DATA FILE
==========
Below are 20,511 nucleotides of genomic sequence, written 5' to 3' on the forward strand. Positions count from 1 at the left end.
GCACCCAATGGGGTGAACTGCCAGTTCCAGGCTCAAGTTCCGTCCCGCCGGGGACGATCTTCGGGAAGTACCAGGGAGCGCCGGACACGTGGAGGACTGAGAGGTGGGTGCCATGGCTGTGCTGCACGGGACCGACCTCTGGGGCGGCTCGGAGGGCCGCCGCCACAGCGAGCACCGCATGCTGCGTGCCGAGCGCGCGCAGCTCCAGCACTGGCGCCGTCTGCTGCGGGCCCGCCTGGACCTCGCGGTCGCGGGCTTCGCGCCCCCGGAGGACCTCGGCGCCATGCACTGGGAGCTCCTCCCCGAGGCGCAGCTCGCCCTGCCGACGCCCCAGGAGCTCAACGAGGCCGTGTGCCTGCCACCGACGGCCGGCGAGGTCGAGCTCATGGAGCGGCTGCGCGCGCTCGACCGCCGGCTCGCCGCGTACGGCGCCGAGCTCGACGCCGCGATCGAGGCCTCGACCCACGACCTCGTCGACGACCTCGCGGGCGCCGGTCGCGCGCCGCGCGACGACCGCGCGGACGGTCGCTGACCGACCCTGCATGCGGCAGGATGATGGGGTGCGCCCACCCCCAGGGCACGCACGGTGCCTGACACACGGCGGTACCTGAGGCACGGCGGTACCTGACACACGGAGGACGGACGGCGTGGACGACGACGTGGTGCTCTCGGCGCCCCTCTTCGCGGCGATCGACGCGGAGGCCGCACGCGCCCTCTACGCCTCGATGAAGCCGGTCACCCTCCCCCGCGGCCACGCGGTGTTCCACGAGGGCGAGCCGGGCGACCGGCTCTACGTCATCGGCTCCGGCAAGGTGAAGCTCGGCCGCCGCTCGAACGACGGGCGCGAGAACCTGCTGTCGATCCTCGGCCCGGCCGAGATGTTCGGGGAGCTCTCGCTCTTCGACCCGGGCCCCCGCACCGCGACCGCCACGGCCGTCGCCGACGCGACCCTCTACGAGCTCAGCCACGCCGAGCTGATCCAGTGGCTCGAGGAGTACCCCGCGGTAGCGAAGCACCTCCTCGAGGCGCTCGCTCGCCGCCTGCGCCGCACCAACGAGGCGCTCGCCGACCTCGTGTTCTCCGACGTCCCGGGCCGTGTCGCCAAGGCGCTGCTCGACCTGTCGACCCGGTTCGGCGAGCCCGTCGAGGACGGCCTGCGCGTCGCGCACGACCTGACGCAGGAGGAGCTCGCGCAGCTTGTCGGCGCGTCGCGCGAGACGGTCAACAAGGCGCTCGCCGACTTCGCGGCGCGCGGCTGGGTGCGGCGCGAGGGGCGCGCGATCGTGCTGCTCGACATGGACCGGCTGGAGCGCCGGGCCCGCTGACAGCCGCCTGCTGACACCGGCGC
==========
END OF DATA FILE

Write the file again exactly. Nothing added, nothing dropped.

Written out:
Below are 20,511 nucleotides of genomic sequence, written 5' to 3' on the forward strand. Positions count from 1 at the left end.
GCACCCAATGGGGTGAACTGCCAGTTCCAGGCTCAAGTTCCGTCCCGCCGGGGACGATCTTCGGGAAGTACCAGGGAGCGCCGGACACGTGGAGGACTGAGAGGTGGGTGCCATGGCTGTGCTGCACGGGACCGACCTCTGGGGCGGCTCGGAGGGCCGCCGCCACAGCGAGCACCGCATGCTGCGTGCCGAGCGCGCGCAGCTCCAGCACTGGCGCCGTCTGCTGCGGGCCCGCCTGGACCTCGCGGTCGCGGGCTTCGCGCCCCCGGAGGACCTCGGCGCCATGCACTGGGAGCTCCTCCCCGAGGCGCAGCTCGCCCTGCCGACGCCCCAGGAGCTCAACGAGGCCGTGTGCCTGCCACCGACGGCCGGCGAGGTCGAGCTCATGGAGCGGCTGCGCGCGCTCGACCGCCGGCTCGCCGCGTACGGCGCCGAGCTCGACGCCGCGATCGAGGCCTCGACCCACGACCTCGTCGACGACCTCGCGGGCGCCGGTCGCGCGCCGCGCGACGACCGCGCGGACGGTCGCTGACCGACCCTGCATGCGGCAGGATGATGGGGTGCGCCCACCCCCAGGGCACGCACGGTGCCTGACACACGGCGGTACCTGAGGCACGGCGGTACCTGACACACGGAGGACGGACGGCGTGGACGACGACGTGGTGCTCTCGGCGCCCCTCTTCGCGGCGATCGACGCGGAGGCCGCACGCGCCCTCTACGCCTCGATGAAGCCGGTCACCCTCCCCCGCGGCCACGCGGTGTTCCACGAGGGCGAGCCGGGCGACCGGCTCTACGTCATCGGCTCCGGCAAGGTGAAGCTCGGCCGCCGCTCGAACGACGGGCGCGAGAACCTGCTGTCGATCCTCGGCCCGGCCGAGATGTTCGGGGAGCTCTCGCTCTTCGACCCGGGCCCCCGCACCGCGACCGCCACGGCCGTCGCCGACGCGACCCTCTACGAGCTCAGCCACGCCGAGCTGATCCAGTGGCTCGAGGAGTACCCCGCGGTAGCGAAGCACCTCCTCGAGGCGCTCGCTCGCCGCCTGCGCCGCACCAACGAGGCGCTCGCCGACCTCGTGTTCTCCGACGTCCCGGGCCGTGTCGCCAAGGCGCTGCTCGACCTGTCGACCCGGTTCGGCGAGCCCGTCGAGGACGGCCTGCGCGTCGCGCACGACCTGACGCAGGAGGAGCTCGCGCAGCTTGTCGGCGCGTCGCGCGAGACGGTCAACAAGGCGCTCGCCGACTTCGCGGCGCGCGGCTGGGTGCGGCGCGAGGGGCGCGCGATCGTGCTGCTCGACATGGACCGGCTGGAGCGCCGGGCCCGCTGACAGCCGCCTGCTGACACCGGCGC